Three of the biggest gaming companies in the world are going to require games to disclose the odds of receiving rare items when buying loot boxes. The three major console manufacturers have committed to making it compulsory for all game publishers on their respective platforms to reveal the odds of receiving particular items in all future titles.

Entertainment Software Association made the announcement on Wednesday at a loot box workshop at the Federal Trade Commission. Along with the Big Three, a number of video game publishers already show drop rates, and others have agreed to comply by the end of 2020.

Publishers Commit To Loot Boxes Disclosure

Those companies include Activision Blizzard, Bandai Namco, Bethesda, Bungie, EA, Take-Two Interactive, Ubisoft, Warner Bros., and Wizards of the Coast according to the ESA. Meanwhile, other publishers are also considering the new policy, as games must incorporate it to be published on Xbox, PlayStation, and Nintendo Switch. Other platforms, including the PC, are not part of this new commitment, however.

"The video game industry relies on creating and sustaining relationships with our players based on fun, but just as importantly on trust," the ESA said. "One of the hallmarks of our industry is that we don't just create entertainment value for our players, we listen to them."

It's not clear when ESA plans to rigidly impose the new requirement, saying that it's "still being worked out." Companies hope to roll it out by 2020.

What The Big Three Have To Say

Microsoft says it believes in transparency with customers and providing them information for making purchase decisions, as The Verge reports. Sony, meanwhile, confirmed the commitment, saying it supports industry efforts to disclose the probability of obtaining randomized virtual items for all games it produces and publishes. Nintendo, too, says it would be increasing transparency in loot box purchasing, adding that it will require disclosure of drop rates in Switch games.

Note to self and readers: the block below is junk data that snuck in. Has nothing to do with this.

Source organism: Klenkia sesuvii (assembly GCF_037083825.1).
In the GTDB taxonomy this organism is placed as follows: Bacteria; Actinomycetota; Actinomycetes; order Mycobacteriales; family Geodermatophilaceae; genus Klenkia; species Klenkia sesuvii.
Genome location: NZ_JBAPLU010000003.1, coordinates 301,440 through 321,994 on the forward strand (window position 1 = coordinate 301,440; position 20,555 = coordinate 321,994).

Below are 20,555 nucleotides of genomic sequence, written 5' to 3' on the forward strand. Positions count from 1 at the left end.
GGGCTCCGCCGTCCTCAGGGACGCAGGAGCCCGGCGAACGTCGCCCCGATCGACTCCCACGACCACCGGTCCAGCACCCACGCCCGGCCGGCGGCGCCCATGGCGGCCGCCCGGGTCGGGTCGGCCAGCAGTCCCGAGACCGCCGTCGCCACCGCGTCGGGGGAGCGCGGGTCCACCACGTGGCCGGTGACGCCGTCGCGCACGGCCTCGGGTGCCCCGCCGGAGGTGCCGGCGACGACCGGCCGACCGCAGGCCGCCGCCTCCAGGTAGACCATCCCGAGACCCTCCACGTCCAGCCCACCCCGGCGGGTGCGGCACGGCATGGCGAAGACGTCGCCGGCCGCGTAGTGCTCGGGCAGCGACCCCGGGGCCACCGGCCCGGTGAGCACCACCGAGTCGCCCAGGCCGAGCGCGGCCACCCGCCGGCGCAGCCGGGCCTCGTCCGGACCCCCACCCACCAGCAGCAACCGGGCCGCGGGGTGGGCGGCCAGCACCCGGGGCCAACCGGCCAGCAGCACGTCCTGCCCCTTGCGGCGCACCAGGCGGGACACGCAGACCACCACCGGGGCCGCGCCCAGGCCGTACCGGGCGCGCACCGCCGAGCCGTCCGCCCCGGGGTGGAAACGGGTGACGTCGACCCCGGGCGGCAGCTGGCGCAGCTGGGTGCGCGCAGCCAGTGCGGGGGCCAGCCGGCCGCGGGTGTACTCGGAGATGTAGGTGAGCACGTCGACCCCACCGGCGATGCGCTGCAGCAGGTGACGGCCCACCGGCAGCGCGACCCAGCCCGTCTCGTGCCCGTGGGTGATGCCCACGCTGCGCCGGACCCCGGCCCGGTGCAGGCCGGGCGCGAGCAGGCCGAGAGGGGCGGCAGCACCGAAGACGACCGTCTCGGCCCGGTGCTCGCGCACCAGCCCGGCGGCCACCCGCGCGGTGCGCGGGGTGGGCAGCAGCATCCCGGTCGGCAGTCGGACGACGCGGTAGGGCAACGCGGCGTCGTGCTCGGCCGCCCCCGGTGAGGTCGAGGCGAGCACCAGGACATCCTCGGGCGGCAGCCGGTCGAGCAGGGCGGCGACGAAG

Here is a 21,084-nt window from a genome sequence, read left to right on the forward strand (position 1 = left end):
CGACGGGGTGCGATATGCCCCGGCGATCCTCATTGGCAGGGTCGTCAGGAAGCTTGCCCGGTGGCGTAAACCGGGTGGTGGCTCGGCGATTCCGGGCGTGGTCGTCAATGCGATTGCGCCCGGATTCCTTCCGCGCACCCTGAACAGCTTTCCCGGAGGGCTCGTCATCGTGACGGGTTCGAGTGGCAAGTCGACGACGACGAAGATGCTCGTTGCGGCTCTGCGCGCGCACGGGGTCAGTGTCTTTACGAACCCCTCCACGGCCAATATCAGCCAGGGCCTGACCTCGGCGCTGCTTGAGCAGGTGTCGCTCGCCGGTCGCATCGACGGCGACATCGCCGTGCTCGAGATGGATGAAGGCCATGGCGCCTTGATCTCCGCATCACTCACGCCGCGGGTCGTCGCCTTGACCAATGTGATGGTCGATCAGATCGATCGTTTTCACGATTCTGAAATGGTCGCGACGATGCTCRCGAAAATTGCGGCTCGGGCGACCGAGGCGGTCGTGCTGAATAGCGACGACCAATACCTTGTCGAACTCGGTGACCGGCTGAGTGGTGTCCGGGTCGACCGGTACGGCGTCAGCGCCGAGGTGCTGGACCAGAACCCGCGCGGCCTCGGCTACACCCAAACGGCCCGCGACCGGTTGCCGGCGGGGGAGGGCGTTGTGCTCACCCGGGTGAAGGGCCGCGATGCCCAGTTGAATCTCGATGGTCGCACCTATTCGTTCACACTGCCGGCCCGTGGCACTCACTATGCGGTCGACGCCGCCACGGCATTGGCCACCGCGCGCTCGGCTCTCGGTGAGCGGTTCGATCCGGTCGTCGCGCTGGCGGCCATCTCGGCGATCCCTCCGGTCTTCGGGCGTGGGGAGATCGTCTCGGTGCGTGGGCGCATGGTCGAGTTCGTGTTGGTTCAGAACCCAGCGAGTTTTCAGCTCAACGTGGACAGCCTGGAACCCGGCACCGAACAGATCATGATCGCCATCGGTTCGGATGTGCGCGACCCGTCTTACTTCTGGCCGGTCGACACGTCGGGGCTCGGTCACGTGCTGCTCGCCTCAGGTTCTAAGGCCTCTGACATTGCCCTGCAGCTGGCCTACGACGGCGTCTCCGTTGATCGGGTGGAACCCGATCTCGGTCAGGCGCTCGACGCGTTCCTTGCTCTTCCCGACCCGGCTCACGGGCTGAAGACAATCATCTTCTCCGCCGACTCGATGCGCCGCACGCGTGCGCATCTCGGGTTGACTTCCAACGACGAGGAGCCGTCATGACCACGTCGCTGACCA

Loot Boxes

For the uninitiated, loot boxes are purchasable in-game elements that give players randomized items. Some countries consider loot boxes as a form of gambling or lottery and thus have banned games that incorporate them. Loot boxes are one of the most notorious video game elements in recent memory, and one that's particularly received increased government scrutiny after Star Wars: Battlefront II made headlines in 2017.

At present, games include labels indicating whether they contain microtransactions, and video game consoles employ parental controls that limit how much a user can spend in-game. But clearly, the industry wants to take it further than that. Make sure to check back with Tech Times as we learn more.

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